Nuts and Bolts of A Clinical Trial – the PATH-HHT Study (Recorded)
Research is the key to the future health and quality of life for HHT patients.
“Diseases can only be cured when scientists understand them. This understanding, which comes from basic research, leads to new drugs and treatments.”
~Dr. Christopher Hughes, Chair of the Cure HHT North American Science and Medical Advisory Council
Dr. Vivek Iyer, Director of the HHT Center of Excellence at Mayo Clinic and local site Principal Investigator for PATH-HHT Study, and Dr. Keith McCrae, Principal Investigator overseeing the PATH-HHT Study at the Cleveland Clinic HHT Center of Excellence introduce the audience to clinical trials, including the factors that are considered when a clinical trial is designed, the different types of clinical trials, and the importance of clinical trials in developing new treatments for disease. The details the PATH-HHT trial of pomalidomide for treatment of HHT will also be discussed as an example relevant to the HHT population.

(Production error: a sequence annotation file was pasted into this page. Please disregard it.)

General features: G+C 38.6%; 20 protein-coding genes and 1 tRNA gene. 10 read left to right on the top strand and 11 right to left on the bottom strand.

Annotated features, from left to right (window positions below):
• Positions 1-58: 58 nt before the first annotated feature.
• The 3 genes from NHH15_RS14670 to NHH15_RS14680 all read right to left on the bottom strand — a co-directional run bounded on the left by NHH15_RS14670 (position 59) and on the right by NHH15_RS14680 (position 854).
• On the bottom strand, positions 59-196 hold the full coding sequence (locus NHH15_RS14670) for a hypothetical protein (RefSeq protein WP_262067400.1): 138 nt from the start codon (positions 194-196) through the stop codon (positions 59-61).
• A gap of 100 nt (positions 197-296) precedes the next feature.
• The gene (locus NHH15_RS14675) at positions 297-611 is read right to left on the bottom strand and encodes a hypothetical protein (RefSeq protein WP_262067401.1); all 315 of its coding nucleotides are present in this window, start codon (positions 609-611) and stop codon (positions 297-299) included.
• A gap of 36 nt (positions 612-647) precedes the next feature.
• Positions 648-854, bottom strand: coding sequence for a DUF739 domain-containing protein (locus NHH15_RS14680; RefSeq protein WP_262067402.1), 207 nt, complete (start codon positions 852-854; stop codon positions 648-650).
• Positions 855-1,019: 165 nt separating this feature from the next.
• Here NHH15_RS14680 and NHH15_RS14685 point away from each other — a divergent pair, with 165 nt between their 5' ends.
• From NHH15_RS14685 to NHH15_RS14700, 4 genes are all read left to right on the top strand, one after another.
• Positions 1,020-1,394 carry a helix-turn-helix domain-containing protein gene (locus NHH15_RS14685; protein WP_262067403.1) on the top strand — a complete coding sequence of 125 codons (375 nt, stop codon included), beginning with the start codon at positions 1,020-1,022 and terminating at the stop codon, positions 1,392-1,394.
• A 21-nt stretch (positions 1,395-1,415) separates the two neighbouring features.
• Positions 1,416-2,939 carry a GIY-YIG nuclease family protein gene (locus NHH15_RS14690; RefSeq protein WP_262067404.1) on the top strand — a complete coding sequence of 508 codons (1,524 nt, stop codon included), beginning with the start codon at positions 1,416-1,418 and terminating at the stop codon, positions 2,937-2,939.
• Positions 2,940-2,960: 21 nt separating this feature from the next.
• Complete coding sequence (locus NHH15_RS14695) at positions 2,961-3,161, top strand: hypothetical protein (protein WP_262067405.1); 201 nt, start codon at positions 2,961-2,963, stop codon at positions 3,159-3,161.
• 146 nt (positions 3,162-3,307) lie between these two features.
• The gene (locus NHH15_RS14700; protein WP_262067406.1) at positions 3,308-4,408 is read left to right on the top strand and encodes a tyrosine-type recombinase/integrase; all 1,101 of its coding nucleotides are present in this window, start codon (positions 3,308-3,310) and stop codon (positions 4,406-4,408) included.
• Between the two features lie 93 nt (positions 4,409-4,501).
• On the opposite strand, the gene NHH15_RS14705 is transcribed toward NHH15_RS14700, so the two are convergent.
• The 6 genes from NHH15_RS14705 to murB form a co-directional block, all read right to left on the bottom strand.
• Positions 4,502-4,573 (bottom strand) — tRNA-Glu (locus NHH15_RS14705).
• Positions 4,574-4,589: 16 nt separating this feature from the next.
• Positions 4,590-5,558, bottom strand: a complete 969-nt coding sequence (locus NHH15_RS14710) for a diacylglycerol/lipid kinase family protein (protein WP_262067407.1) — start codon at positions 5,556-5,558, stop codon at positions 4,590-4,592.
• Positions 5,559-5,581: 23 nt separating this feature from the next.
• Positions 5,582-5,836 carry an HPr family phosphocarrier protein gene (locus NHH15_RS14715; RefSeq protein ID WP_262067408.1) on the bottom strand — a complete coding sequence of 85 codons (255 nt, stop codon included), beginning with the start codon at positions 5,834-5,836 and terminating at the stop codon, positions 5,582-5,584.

Through a generous donor, Cure HHT has established a Travel Expense Reimbursement Program for eligible patients enrolled in this study. For more information, contact [email protected].
WATCH the Facebook Live video of Dr. Anthony Anzell, HHT patient, scientist and Cure HHT Board Member
Key points from webinar
- Gold Standard of Clinical Trials is a randomized, double-blind study
- PATH-HHT Study is the first double-blind, randomized drug trial in HHT
- The primary measurement for improvement in patients taking Pomalidomide is a reduction in Nosebleed Severity Score (ESS)
- Participants in the study receive clinical care, including genetic testing, for free
- All eligible participants must visit a recruiting HHT Center for at least 2 in-person visits; all other visits can be done remotely and PATH-HHT Study participants can apply for travel reimbursement
- Celgene, the manufacturer of Pomalidomide, has agreed to provide the drug for free to study participants who want to continue on the drug as well as those participants who received the placebo